This is English that turns into running action after contact with the object ball. This will open up the angle on a bank.
24 Random Essential Billiards Terms
A specific way of holding the shaft in your hand. The closed hand bridge is a hand bridge where the index finger wraps over the cue stick for control.
A short and loose stroke performed in a manner similar to the way one throws a dart; usually employed for a jump shot. See also nip draw.
Chiefly British: The half of the table from which the break shot is taken. This usage is conceptually opposite that in North America, where this end of the table is called the head.
Used in snooker in reference to the position of the cue ball. It is "below" the object ball if it is off-straight on the top cushion side of the imaginary line for a straight pot (e.g. he will want to finish below the black in order to go into the reds).
Slang term for the cue ball.
This is the portion of the joint that actually connects the two sides of the cue, often called the pin or male end. This comes in a number of different sizes and shapes which some believe has an influence on the hit of the cue stick.
A ball hanging over the edge of a pocket.
The sides of a table's frame upon which the elastic cushions are mounted. May also be used interchangeably with cushion.
17d 20h 41m 40s
12d 14h 10m 14s
27d 20h 46m 27s
A gentle tap of the cue ball with the intention of getting it as tight as possible behind another ball, in the hope of a snooker. It is most common in the game of snooker, and is illegal in many pool games, in which on every shot a ball must either be pocketed, or some ball must contact a cushion after the cue ball has contacted an object ball.
Also known as a Dead cushion. A cushion that has either lost a degree of elastic resiliency or is not firmly bolted to the frame, in both cases causing balls to rebound with less energy than is normal.
This is the ball that sits in the front, or apex, position in the rack.
This refers to a shot that is not banked, does not hit a rail and goes into the pocket without contacting any other balls on the table.
All-Africa Pool Association. The AAPA is a member of the WPA.
To "give someone weight" is to give them a handicap so the game is more even in skill level. If one player is significantly better than the other in a game, then you can add some weight, more or less balls for someone, to even the difficulty load between each player.
This is a shot that shows great control and positioning in where the cue will be when all the balls stop rolling.
This is to take all the money from a player or to have lost all of your own money.
The International Pool Tour is a professional sports tour created in 2005 by Kevin Trudeau and hosted by Rebecca Grant. It aims to elevate pool (pocket billiards) to the level of other modern sports.
Also lows, low, low ones. In eight-ball, to be shooting the solid suit (group) of balls (1 through 7); "you're low, remember", "you're low balls" or "I've got the lows." Compare solids, reds, little, spots, dots, unders; contrast high.
6d 18h 21m 30s
29d 14h 45m 27s
21h 50m 49s
This is when it is necessary to change a set handicap after play indicates it favors one player more than the other.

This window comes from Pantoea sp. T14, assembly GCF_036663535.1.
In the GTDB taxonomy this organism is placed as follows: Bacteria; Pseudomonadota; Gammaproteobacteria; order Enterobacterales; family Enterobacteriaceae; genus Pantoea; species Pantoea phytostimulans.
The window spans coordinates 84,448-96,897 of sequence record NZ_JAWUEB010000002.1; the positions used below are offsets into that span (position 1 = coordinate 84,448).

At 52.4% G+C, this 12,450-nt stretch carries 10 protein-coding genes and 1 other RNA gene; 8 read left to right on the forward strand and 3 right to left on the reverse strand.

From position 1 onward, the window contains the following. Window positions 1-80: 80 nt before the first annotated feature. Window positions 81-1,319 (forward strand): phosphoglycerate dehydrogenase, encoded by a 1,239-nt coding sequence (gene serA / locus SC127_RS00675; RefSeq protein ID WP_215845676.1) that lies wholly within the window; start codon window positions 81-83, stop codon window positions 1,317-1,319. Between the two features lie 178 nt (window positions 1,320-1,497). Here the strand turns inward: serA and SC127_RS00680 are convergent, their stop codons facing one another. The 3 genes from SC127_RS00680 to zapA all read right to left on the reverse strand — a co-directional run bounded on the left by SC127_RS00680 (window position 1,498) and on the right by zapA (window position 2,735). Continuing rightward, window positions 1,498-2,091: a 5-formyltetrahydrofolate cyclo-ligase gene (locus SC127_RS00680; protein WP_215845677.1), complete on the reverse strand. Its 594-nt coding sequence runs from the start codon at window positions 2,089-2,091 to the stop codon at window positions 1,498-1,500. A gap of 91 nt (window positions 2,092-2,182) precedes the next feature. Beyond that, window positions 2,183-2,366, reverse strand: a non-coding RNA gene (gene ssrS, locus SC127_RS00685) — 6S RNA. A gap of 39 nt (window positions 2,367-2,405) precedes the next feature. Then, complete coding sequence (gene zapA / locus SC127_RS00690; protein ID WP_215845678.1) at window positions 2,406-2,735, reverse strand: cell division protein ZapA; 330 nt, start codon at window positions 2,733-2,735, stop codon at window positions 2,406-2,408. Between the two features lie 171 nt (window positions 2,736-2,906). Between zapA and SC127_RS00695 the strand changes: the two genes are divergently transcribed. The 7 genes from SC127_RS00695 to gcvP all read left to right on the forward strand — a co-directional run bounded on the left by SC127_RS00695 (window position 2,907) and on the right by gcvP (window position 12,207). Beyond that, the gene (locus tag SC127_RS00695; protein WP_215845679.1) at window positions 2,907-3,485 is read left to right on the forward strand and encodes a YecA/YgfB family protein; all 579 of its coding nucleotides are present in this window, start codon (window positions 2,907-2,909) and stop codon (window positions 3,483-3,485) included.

1 - This is a shot in snooker where the cue ball follows a struck object into the pocket.
This is the male end of the joint located at the base of the shaft. This threaded piece, usually made of metal, connects the shaft with the forearm. The length, width, pitch and depth of threading of the pins vary from joint to joint, but most offer you a flat-faced wood-to-wood connection with the collar. This type of connection will deliver a softer hit. For a harder hit, some pins have a protruding tip without threads that directs the shaft concentrically with a pin that is buried in the collar at the joint. If you want to keep the pin of your shaft safe when your cue is dismantled, it is easy and important to use a joint protector that simply screws over your pin.
As in many other sports, "legal" means not causing or likely to cause a foul (the opposite being illegal). A legal hit is one in which the requirements for a non-foul hit are met (e.g., in nine-ball, the lowest-numbered ball on the table was hit by the cue ball first, and at least one object ball was pocketed, or any ball reached a cushion, after the hit on the first object ball.). A legal shot is one in which no foul of any kind was involved (e.g. there was not a double hit by the cue, the player's bridge hand did not move a ball, etc.). A legal stroke is one in which the cue stroke obeyed the rules (e.g. the shooter did not perform an illegal jump shot by scooping under the cue ball with the cue tip). A legal ball is a ball-on, an object ball at which it is permissible for the player to shoot. And so on. The term can be used in many ways consistent with these examples ("legal pocket" in one-pocket, "legal equipment" under tournament specifications, etc.).
In snooker, a situation during a frame in which the first line of the remaining reds grouped together, where the original pack was, are in a straight horizontal line. This has implications when opening the pack, as a full-ball contact off the top cushion will usually cause the cue-ball to stick to the red and fail to develop a potting opportunity.
A shot that only a novice or fool would take. Usually because it is a guaranteed scratch or other foul, or because it has a low percentage of being pocketed and is likely to leave the opponent in good position.